Though it may seem too far off to decide, you do have to start thinking about what you might do with them once their egg production drops. Will you continue to care for them and keep them as companions or garden helpers? (Even without eggs, chickens are the best organic pest control, not to mention they make mean fertilizer machines!) Will you send them to a farm or animal sanctuary where they can live out their golden years? Or (and this is a difficult decision for some, especially if they think of their chickens as pets) will you slaughter them for meat?

#10 Resources. Though it may seem overwhelming at times, the road to raising chickens is an exciting and rewarding one. Just take one step at a time, and make good use of the myriad communities that exist both online and off for backyard chicken-keepers!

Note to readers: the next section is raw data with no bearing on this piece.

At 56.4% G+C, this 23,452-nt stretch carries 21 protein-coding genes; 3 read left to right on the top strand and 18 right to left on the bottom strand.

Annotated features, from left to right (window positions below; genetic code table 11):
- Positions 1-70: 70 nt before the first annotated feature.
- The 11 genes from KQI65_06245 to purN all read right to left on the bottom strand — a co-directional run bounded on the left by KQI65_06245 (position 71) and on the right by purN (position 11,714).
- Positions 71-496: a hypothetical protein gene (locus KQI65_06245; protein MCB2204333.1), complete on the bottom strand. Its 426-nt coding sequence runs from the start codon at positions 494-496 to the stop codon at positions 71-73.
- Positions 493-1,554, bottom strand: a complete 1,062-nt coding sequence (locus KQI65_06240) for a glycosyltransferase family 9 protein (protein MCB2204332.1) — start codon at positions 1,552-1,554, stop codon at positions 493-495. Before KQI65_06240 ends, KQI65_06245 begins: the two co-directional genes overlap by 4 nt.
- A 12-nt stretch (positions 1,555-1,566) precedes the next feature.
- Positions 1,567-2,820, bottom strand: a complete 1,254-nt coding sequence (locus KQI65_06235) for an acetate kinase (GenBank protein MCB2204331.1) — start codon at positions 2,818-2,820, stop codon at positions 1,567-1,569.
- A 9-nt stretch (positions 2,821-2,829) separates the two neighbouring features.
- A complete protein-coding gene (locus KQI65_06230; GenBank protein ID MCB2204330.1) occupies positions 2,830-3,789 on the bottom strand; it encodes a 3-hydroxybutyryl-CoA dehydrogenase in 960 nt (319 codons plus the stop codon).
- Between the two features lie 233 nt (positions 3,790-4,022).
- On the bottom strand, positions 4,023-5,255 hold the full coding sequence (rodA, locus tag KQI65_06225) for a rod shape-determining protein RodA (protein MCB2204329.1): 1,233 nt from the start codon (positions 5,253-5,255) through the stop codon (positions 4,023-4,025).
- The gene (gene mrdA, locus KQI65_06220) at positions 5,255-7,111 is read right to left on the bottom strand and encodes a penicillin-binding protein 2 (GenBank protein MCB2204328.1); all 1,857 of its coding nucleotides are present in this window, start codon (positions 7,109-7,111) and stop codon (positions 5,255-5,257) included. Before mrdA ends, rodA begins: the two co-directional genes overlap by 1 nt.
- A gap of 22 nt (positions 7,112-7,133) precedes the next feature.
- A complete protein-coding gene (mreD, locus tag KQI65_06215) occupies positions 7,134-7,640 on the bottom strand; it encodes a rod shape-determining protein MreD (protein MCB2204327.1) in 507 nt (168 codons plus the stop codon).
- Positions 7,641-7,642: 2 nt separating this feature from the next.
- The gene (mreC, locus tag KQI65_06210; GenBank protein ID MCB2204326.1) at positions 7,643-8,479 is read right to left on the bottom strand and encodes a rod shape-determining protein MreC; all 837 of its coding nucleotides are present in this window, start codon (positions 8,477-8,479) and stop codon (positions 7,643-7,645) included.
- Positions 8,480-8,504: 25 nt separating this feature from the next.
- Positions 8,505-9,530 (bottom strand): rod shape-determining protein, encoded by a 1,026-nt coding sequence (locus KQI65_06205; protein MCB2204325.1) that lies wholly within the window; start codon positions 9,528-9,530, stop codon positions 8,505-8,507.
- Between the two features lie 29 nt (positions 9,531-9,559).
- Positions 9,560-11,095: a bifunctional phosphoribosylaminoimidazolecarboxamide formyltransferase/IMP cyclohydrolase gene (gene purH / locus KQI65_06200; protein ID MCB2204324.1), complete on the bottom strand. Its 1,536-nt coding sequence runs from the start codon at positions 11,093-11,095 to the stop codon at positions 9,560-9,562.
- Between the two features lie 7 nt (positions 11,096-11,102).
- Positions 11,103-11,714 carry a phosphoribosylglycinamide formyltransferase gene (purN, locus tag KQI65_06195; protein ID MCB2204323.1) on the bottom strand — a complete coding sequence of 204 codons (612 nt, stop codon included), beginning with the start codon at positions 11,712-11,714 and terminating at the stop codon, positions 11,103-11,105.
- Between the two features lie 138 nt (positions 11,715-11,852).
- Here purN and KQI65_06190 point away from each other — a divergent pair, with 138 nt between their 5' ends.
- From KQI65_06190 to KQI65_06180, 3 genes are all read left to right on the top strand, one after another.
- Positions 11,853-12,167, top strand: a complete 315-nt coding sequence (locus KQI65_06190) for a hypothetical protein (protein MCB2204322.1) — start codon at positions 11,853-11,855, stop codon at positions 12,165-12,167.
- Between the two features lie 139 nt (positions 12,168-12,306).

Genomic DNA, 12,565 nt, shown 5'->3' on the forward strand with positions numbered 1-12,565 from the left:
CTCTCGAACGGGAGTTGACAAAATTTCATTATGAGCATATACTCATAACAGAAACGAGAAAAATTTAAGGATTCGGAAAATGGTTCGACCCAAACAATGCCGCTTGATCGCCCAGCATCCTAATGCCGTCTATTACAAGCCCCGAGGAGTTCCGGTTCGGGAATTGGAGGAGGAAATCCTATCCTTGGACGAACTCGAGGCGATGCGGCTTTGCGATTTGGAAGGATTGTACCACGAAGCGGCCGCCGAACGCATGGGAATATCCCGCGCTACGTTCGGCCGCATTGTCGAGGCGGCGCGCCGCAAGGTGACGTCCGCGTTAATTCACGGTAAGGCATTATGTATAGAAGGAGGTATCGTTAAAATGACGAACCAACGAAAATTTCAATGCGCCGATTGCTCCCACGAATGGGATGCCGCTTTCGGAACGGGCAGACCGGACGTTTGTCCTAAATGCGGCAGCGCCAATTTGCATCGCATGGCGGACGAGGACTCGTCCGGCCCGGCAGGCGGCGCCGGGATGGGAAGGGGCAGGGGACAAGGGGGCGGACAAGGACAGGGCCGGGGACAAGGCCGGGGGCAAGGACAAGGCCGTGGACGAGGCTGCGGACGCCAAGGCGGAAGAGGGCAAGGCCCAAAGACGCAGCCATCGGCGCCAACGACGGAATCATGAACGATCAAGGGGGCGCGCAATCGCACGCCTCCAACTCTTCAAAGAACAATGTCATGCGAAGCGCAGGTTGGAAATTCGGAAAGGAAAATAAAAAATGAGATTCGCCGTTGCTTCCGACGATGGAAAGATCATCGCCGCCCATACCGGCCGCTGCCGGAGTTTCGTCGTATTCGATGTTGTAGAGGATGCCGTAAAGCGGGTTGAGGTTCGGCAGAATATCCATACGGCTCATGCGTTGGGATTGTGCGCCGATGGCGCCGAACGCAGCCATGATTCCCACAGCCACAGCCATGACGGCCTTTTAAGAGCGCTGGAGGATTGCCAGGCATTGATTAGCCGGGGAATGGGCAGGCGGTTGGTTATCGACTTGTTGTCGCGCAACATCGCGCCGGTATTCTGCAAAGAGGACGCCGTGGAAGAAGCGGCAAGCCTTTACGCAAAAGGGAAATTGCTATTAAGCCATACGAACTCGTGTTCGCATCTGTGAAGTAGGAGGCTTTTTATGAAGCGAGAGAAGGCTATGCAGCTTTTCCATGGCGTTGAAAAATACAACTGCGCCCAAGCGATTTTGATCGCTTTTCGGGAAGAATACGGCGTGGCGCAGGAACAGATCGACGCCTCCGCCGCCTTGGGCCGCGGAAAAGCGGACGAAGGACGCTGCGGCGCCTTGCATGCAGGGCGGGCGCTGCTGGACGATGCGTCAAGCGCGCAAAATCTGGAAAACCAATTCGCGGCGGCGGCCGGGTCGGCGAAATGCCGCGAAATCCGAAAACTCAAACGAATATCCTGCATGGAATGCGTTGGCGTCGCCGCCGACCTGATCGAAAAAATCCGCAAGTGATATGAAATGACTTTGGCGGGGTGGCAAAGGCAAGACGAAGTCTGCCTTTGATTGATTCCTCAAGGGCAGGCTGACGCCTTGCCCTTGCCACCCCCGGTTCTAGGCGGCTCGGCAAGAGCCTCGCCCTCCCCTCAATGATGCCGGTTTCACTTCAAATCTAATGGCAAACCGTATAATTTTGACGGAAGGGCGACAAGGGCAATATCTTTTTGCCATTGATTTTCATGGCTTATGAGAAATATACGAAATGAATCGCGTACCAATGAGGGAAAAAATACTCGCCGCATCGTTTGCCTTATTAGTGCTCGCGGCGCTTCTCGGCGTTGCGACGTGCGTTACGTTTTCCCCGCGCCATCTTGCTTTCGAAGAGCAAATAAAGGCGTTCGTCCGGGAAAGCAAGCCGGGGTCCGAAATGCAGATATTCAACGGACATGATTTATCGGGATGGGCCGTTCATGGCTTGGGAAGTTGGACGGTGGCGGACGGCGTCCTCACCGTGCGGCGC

BackYard Chickens An extensive online community featuring user forums, photo galleries, and a frequently updated learning center — everything you need to know about raising chickens in your own backyard.

Dare 2 Dream Farms This Lompoc-based chicken ranch (previously profiled here) offers an online care guide to help new owners feed, house, protect, and care for their small flock.

My Pet Chicken A one-stop shop for chicks, coops, accessories, gifts, and books, this website also provides a detailed Q&A for everything from vaccinating birds to collecting eggs.

Los Angeles Urban Chicken Enthusiasts This 1,200-member Meetup group accepts enthusiasts from all over Southern California (not just Los Angeles) and organizes local meetings, workshops, and potlucks for both new and experienced chicken-keepers.

Backyard Poultry If you prefer tangible information at your fingertips, this bi-monthly magazine presents feature articles and personal stories on chickens, ducks, guineas, and other small-flock fowl.